Debian + Enlightenment on a Macbook Pro
Been spending the last nights trying to make a clean installation of Debian with Enlightenment on my Macbook Pro (mid 2010). The idea was to start with a really basic Debian server, no desktop environment at all, and then go all the way up to having Enlightenment as the window manager; all this, installing just the absolutely necessary software.
- Get your Debian cd. I picked up one of those netinst small CDs (180 mb) since I wanted a really small installation, where I would do all the tweaking afterwards;
rEFItand install it. I suggest that after you install
rEFItyou try first to restart your Mac and verify that you can still login to OSX;
- Open Disk Utility and make that HFS+ partition smaller. No need to create any new partition for linux –
partedwill do that for you later;
- Shove that Debian CD in your Mac and reboot.
As you boot your Mac into the
rEFIt menu, you should see an option there to boot from the CD. Otherwise, just press C when booting and the Mac bootloader will do that for you.
Here’s the things you should pay attention to during the installation:
- Get yourself a network cable so that you can pull new packages from the internet during the installation. You will not have wifi until much later in the process.
- During partitioning, you may see another partition (something like Mac OS Recovery partition) in your disk, besides the OSX partition and the
rEFItpartition. You’ll probably have to delete this one since Linux needs to be on one of the first 4 partitions and the installer will still create another partition after the OSX one.
- When the time comes to install Grub, do not put it on the Master Boot Record - that’s for
If everything goes ok, you’ll end up removing the CD from the drive and rebooting. Now, DO NOT boot into linux yet! While in the
rEFIt screen, first go into the settings screen and synchronize the partition table. Now restart the mac again and now yes, boot into Linux.
So, after you boot into linux, you’ll only have the good old bash. In fact, the system is so basic that you won’t even have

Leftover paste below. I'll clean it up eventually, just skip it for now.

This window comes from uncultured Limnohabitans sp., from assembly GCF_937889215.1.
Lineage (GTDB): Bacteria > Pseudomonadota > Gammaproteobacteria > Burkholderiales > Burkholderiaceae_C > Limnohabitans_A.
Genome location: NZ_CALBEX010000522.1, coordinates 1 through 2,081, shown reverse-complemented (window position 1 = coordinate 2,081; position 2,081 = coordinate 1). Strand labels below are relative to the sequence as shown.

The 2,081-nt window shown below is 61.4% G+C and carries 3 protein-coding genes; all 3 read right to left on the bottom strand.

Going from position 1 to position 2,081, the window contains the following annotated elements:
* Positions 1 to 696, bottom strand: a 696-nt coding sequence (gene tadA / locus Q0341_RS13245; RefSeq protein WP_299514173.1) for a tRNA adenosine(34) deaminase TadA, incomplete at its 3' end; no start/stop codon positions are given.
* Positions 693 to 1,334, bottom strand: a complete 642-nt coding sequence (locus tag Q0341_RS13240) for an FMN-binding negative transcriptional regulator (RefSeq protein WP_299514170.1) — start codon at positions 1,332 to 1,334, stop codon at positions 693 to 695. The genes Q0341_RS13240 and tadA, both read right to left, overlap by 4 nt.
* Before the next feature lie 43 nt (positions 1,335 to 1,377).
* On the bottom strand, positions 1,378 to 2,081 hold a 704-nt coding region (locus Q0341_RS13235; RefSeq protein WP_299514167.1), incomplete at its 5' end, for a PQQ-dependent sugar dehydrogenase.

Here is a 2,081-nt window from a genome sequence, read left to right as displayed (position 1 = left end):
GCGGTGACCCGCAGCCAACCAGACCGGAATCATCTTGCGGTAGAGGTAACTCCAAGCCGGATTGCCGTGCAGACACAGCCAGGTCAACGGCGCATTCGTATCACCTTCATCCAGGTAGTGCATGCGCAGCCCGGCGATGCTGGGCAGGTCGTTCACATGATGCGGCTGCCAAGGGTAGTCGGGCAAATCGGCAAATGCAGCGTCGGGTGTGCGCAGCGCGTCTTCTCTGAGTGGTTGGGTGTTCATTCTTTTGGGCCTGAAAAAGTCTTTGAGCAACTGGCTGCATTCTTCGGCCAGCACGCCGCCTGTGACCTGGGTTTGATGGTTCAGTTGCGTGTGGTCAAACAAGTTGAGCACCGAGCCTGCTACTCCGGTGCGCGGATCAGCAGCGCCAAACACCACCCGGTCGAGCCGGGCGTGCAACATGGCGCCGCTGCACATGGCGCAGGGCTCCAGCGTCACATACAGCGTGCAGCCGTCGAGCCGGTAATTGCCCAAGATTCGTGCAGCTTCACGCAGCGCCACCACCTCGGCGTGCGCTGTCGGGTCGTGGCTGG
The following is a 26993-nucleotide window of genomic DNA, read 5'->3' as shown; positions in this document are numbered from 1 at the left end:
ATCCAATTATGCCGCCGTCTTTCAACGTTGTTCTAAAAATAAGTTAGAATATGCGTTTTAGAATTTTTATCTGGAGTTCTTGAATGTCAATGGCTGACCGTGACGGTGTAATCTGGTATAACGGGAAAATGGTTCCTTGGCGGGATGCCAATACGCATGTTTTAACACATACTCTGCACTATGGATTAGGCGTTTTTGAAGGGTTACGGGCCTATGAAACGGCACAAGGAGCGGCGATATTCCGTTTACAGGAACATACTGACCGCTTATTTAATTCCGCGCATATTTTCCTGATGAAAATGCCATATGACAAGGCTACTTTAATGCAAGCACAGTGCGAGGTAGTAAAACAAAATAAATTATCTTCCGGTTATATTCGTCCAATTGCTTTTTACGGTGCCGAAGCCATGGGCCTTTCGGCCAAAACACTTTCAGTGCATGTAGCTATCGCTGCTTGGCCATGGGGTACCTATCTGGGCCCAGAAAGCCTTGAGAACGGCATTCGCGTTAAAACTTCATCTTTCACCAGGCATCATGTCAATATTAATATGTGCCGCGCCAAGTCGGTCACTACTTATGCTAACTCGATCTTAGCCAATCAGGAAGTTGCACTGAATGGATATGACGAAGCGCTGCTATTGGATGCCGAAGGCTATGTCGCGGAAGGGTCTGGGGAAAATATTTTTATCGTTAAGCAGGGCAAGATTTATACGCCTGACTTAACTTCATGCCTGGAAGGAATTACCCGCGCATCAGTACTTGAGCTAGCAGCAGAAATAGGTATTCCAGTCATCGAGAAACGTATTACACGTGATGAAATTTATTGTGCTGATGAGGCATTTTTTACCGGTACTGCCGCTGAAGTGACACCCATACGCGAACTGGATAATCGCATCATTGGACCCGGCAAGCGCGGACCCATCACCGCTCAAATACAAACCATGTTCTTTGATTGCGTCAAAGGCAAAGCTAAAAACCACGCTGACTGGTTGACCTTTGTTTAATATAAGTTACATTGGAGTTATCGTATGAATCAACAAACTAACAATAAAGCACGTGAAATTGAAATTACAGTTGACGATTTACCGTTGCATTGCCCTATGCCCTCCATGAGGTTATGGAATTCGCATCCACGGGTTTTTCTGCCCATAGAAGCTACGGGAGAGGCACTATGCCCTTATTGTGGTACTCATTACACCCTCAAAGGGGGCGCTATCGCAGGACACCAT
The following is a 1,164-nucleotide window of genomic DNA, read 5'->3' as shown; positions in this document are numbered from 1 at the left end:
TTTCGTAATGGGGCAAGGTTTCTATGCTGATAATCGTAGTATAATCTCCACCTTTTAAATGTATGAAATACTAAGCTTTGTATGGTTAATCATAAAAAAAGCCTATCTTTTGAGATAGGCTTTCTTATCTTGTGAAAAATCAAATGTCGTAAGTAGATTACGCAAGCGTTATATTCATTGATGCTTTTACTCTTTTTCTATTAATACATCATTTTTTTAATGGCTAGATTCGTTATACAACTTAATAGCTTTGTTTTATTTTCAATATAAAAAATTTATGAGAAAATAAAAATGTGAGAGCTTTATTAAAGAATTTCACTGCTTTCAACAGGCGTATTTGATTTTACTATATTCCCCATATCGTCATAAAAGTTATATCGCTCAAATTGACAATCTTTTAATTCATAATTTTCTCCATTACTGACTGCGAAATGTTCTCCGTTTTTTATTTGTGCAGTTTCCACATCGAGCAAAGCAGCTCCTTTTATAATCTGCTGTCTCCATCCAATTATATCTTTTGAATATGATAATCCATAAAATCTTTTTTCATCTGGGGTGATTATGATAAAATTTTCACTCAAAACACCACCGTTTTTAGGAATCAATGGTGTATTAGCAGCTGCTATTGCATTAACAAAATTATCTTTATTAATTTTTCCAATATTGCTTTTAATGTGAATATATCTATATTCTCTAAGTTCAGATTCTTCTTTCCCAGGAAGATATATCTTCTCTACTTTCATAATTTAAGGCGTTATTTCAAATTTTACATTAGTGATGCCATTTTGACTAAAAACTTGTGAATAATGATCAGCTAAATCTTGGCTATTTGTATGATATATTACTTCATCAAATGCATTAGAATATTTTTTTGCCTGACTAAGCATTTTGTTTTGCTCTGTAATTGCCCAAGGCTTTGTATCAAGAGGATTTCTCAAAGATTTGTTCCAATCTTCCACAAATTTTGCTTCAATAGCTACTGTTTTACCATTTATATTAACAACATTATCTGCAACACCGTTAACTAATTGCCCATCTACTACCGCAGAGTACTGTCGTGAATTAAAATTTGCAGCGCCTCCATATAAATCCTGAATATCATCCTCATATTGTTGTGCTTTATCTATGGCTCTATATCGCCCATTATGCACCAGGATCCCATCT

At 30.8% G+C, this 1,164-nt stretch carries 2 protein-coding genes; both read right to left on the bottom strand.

vim (these are kind of standard for me, but you will certainly have your own favorites here).
Now, I’m going to focus on what you have to do to get enlightenment. If you notice you that there’s some other tool you’re missing, just
You’ll start by editing your sources.list and changing your distribution to testing. You’ll need this because (as of writing time) E17 is part of the testing distribution and is not part of stable. I also added to each line there the contrib and non-free repositories, just in case.
apt-get upgrade and
apt-get dist-upgrade. This will take a while. After that is done we get Xorg and E17:
apt-get install xorg e17
You’ll be able to start E17 by running
You’ll notice that E will be very very empty. As in, totally completely empty. But that is what I was wanting to do.
Now I have a clean system where I will install all the things I need and want, and only those. Again, whatever you want to install is your business. There is only one more thing to finish this post and put you in the right track and that is to be able to let go of that cable.
Cutting the cable
Going wireless was by far the thing that took more time so far. Now that I managed to do it, it actually looks pretty simple…
Install wireless-tools to figure out if your network card was found:
apt-get install wireless-tools /sbin/iwconfig
- check what’s under
wlan0. If it’s empty then just read through
apt-get install module-assistant
m-a a-i broadcom-sta
update-initramfs -u -k $(uname -r)
modprobe -r b44 b43 b43legacy ssb
You should now see your network card under
wlan0. Only thing missing is installing an app to connect to your wireless network:
apt-get install wicd wicd-cli wicd-daemon wicd-gtk
In your E menu, under Applications, Network, you’ll find Wicd. Open it and in the preferences make sure that under Wireless interface you have
That should do it.
Now, there’s still a lot to do but this is a good start for a super fresh system, ready to be tweaked.